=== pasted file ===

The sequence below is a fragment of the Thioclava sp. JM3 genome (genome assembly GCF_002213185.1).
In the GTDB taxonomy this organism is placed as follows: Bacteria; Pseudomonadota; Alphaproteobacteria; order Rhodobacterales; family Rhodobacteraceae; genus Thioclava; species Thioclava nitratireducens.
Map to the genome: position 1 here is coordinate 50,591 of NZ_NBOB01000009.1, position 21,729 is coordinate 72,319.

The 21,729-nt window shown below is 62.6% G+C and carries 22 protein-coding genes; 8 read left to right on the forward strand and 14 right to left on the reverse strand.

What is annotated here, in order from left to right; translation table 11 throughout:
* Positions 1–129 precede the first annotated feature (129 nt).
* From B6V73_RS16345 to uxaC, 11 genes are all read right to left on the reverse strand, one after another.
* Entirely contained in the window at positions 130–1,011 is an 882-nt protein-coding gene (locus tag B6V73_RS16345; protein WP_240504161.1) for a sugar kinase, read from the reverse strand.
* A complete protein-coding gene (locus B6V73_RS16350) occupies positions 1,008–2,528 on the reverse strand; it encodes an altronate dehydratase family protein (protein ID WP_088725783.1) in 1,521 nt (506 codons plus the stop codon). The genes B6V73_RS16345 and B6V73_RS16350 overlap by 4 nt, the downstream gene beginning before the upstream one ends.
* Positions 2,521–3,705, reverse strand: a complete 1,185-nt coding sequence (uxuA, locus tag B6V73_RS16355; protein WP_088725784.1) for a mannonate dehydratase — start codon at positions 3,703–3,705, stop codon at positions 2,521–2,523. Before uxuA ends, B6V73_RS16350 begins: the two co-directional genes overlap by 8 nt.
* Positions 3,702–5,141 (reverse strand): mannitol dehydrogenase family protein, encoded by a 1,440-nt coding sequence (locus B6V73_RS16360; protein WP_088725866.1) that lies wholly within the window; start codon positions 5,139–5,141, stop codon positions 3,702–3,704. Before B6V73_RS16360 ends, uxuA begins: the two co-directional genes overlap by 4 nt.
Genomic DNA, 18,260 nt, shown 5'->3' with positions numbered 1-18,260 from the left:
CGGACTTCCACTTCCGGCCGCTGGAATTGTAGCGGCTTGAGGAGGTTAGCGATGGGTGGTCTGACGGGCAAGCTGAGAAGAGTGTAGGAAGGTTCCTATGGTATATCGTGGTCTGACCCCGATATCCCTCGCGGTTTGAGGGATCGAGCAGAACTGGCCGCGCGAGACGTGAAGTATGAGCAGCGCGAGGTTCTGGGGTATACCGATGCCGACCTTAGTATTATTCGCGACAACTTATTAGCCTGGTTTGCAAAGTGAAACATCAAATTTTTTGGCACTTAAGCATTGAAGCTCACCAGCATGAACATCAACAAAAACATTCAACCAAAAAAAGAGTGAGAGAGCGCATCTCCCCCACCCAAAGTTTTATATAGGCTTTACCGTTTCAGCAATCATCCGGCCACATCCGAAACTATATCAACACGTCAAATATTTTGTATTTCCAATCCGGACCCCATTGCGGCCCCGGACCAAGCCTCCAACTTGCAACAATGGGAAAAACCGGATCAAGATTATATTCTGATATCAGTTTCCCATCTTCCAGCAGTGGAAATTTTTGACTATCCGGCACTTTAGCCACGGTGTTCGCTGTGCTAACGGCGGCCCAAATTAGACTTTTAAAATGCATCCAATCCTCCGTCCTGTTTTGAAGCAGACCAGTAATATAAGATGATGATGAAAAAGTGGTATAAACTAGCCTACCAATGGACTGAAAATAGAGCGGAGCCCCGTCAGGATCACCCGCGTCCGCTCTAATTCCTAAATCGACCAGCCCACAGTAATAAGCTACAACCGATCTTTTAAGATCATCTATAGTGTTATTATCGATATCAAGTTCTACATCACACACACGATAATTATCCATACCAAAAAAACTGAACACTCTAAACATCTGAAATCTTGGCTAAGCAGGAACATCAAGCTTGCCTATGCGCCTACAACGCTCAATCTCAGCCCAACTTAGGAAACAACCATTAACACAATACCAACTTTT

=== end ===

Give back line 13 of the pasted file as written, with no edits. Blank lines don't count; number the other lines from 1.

CGGACTTCCACTTCCGGCCGCTGGAATTGTAGCGGCTTGAGGAGGTTAGCGATGGGTGGTCTGACGGGCAAGCTGAGAAGAGTGTAGGAAGGTTCCTATGGTATATCGTGGTCTGACCCCGATATCCCTCGCGGTTTGAGGGATCGAGCAGAACTGGCCGCGCGAGACGTGAAGTATGAGCAGCGCGAGGTTCTGGGGTATACCGATGCCGACCTTAGTATTATTCGCGACAACTTATTAGCCTGGTTTGCAAAGTGAAACATCAAATTTTTTGGCACTTAAGCATTGAAGCTCACCAGCATGAACATCAACAAAAACATTCAACCAAAAAAAGAGTGAGAGAGCGCATCTCCCCCACCCAAAGTTTTATATAGGCTTTACCGTTTCAGCAATCATCCGGCCACATCCGAAACTATATCAACACGTCAAATATTTTGTATTTCCAATCCGGACCCCATTGCGGCCCCGGACCAAGCCTCCAACTTGCAACAATGGGAAAAACCGGATCAAGATTATATTCTGATATCAGTTTCCCATCTTCCAGCAGTGGAAATTTTTGACTATCCGGCACTTTAGCCACGGTGTTCGCTGTGCTAACGGCGGCCCAAATTAGACTTTTAAAATGCATCCAATCCTCCGTCCTGTTTTGAAGCAGACCAGTAATATAAGATGATGATGAAAAAGTGGTATAAACTAGCCTACCAATGGACTGAAAATAGAGCGGAGCCCCGTCAGGATCACCCGCGTCCGCTCTAATTCCTAAATCGACCAGCCCACAGTAATAAGCTACAACCGATCTTTTAAGATCATCTATAGTGTTATTATCGATATCAAGTTCTACATCACACACACGATAATTATCCATACCAAAAAAACTGAACACTCTAAACATCTGAAATCTTGGCTAAGCAGGAACATCAAGCTTGCCTATGCGCCTACAACGCTCAATCTCAGCCCAACTTAGGAAACAACCATTAACACAATACCAACTTTT